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I just installed Debian 6, after reboot sshd stopped responding. I put the default config file but it not help. In the logs (/var/log/auth,syslog) no errors. I think the problem is that sshd not start. How can I try to run it? maybe do something in the startup scripts? Unfortunately I do not have physical access to my virtual machine, and can only reload it and view/edit the files in the filesystem.

[ added ]

Oh, thanks all. I found the problem.

Added /usr/sbin/sshd -e 2>/tmp/sshd_error to crontab

And get: /bin/sh: /usr/sbin/sshd: No such file or directory

Vaguely I could not understand where to lost a binary file on a freshly installed machine and I could work without it.

But now another question: how can I restore it?

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up vote 0 down vote accepted

You can start sshd by hand with exec /usr/sbin/sshd -D to see if sshd works in general. If it does, a update-rc.d ssh defaults should create the init.d symlinks as required.

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I have no shell access to the server. Can only reload server and view/edit the files. Maybe I can write something in the startup scripts? – vlad Jun 12 '11 at 19:21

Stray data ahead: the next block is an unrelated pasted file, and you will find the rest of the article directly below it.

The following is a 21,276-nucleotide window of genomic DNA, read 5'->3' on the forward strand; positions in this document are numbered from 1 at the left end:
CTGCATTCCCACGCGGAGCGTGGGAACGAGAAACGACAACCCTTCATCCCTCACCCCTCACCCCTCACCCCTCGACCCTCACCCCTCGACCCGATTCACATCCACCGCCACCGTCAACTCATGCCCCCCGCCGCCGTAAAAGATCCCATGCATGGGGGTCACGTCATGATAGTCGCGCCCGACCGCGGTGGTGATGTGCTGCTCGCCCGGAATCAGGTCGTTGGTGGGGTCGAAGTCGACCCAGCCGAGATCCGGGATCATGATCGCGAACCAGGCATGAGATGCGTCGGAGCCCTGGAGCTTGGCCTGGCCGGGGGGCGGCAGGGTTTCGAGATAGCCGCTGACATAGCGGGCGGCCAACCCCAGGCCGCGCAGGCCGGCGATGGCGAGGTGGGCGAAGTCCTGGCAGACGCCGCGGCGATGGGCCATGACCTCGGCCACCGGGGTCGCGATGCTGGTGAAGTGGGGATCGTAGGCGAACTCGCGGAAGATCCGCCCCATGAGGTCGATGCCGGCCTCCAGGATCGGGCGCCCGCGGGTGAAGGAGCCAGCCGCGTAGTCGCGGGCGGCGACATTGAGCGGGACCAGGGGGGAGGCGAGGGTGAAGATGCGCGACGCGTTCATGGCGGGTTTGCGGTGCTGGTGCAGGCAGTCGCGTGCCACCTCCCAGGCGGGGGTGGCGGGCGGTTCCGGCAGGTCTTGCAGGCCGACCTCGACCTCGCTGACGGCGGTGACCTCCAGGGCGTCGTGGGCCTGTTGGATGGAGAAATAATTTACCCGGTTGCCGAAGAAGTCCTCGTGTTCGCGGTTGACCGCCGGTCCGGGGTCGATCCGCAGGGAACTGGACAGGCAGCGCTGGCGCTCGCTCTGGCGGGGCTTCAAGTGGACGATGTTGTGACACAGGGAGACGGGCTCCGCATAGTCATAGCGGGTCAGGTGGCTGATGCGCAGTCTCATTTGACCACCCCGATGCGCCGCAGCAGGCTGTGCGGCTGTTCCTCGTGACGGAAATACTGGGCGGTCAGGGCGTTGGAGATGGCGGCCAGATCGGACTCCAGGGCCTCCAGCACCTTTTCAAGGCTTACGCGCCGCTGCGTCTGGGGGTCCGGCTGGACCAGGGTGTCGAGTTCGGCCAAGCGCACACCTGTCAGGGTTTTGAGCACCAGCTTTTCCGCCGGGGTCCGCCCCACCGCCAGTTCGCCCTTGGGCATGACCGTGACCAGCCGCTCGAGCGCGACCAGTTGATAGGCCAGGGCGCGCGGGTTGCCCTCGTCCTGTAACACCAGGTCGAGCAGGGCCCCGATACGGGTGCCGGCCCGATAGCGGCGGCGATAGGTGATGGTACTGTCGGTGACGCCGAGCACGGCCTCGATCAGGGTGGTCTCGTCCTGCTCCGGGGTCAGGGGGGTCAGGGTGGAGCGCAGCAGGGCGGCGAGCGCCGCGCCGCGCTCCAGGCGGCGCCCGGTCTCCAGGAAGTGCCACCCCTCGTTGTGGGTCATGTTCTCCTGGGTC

no shell access? oh oh... does the /etc/init.d/ssh script exist? If it does (and if it contains the exec /usr/sbin/sshd call), take a look into the /etc/rc[0-6].d directories if there's a symlink. if there's no symlink, you could try to copy the script into /etc/rc3.d/, rename it to S16ssh (for example) and see if it's executed after a reboot. – tohuwawohu Jun 12 '11 at 19:42
@vlad: IMHO the best solution would be to re-install debian from scratch. If sshd is missing completely, most likely its dependencies are missing, too. Maybe other vital components are also missing, so i think it doesn't make much sense trying to repair that system manually. – tohuwawohu Jun 13 '11 at 7:49
Thanks. It turned out that it was a problem hosting company, they use a common packages (like sshd and etc) for all virtual machines and they have something broken. – vlad Jun 13 '11 at 12:35

You can run sshd in debug mode using the -d switch. This causes sshd to stay in the foreground and print messages to the console. You can increase the volume of log messages by adding more -d's

/usr/sbin/sshd -d

for normal logging

/usr/sbin/sshd -ddd 

for lots of logging.

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Unfortunately I have no shell access to the server. Can only reload server and view/edit the files. – vlad Jun 12 '11 at 19:20

Set the log level to DEBUG in sshd configuration.

LogLevel DEBUG
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What kinds of debug messages will get printed, and where? – Neil Jan 7 at 16:30

Maybe ssh isn't activated at boot? See if there are pointers in /etc/rc.d to /etc/init.d/ssh. Alternatively, it may not start if the ssh main key is missing. Check if /etc/ssh/ssh_host*key are present.

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